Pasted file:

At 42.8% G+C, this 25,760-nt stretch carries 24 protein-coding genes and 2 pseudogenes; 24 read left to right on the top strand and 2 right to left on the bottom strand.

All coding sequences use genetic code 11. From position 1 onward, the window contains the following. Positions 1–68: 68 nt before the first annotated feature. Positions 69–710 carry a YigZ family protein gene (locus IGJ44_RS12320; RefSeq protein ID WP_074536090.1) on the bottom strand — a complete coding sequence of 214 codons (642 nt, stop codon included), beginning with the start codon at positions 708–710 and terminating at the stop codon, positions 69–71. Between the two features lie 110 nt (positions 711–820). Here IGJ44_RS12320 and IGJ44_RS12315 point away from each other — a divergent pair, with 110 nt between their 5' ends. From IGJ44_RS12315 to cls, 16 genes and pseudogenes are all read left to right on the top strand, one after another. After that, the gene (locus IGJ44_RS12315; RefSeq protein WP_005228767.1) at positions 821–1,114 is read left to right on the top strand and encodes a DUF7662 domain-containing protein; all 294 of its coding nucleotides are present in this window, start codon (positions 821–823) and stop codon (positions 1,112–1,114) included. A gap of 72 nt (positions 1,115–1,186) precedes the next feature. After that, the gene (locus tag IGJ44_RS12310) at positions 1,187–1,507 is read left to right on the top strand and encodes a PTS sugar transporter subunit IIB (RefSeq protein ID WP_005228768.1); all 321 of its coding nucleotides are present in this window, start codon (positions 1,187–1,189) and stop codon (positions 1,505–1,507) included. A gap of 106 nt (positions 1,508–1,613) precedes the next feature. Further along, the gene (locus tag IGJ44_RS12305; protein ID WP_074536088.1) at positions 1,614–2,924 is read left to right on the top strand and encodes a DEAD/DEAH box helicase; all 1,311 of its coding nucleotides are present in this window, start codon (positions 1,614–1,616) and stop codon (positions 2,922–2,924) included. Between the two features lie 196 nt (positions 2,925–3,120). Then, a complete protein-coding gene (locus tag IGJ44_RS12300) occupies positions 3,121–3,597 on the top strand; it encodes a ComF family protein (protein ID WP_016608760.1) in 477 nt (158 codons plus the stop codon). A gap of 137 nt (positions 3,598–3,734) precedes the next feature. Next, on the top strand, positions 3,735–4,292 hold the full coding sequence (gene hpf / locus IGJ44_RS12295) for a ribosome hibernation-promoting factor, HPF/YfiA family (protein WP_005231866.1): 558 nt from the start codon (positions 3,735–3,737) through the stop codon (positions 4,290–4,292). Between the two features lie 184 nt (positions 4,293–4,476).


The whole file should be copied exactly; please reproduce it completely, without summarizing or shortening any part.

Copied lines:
At 42.8% G+C, this 25,760-nt stretch carries 24 protein-coding genes and 2 pseudogenes; 24 read left to right on the top strand and 2 right to left on the bottom strand.

All coding sequences use genetic code 11. From position 1 onward, the window contains the following. Positions 1–68: 68 nt before the first annotated feature. Positions 69–710 carry a YigZ family protein gene (locus IGJ44_RS12320; RefSeq protein ID WP_074536090.1) on the bottom strand — a complete coding sequence of 214 codons (642 nt, stop codon included), beginning with the start codon at positions 708–710 and terminating at the stop codon, positions 69–71. Between the two features lie 110 nt (positions 711–820). Here IGJ44_RS12320 and IGJ44_RS12315 point away from each other — a divergent pair, with 110 nt between their 5' ends. From IGJ44_RS12315 to cls, 16 genes and pseudogenes are all read left to right on the top strand, one after another. After that, the gene (locus IGJ44_RS12315; RefSeq protein WP_005228767.1) at positions 821–1,114 is read left to right on the top strand and encodes a DUF7662 domain-containing protein; all 294 of its coding nucleotides are present in this window, start codon (positions 821–823) and stop codon (positions 1,112–1,114) included. A gap of 72 nt (positions 1,115–1,186) precedes the next feature. After that, the gene (locus tag IGJ44_RS12310) at positions 1,187–1,507 is read left to right on the top strand and encodes a PTS sugar transporter subunit IIB (RefSeq protein ID WP_005228768.1); all 321 of its coding nucleotides are present in this window, start codon (positions 1,187–1,189) and stop codon (positions 1,505–1,507) included. A gap of 106 nt (positions 1,508–1,613) precedes the next feature. Further along, the gene (locus tag IGJ44_RS12305; protein ID WP_074536088.1) at positions 1,614–2,924 is read left to right on the top strand and encodes a DEAD/DEAH box helicase; all 1,311 of its coding nucleotides are present in this window, start codon (positions 1,614–1,616) and stop codon (positions 2,922–2,924) included. Between the two features lie 196 nt (positions 2,925–3,120). Then, a complete protein-coding gene (locus tag IGJ44_RS12300) occupies positions 3,121–3,597 on the top strand; it encodes a ComF family protein (protein ID WP_016608760.1) in 477 nt (158 codons plus the stop codon). A gap of 137 nt (positions 3,598–3,734) precedes the next feature. Next, on the top strand, positions 3,735–4,292 hold the full coding sequence (gene hpf / locus IGJ44_RS12295) for a ribosome hibernation-promoting factor, HPF/YfiA family (protein WP_005231866.1): 558 nt from the start codon (positions 3,735–3,737) through the stop codon (positions 4,290–4,292). Between the two features lie 184 nt (positions 4,293–4,476).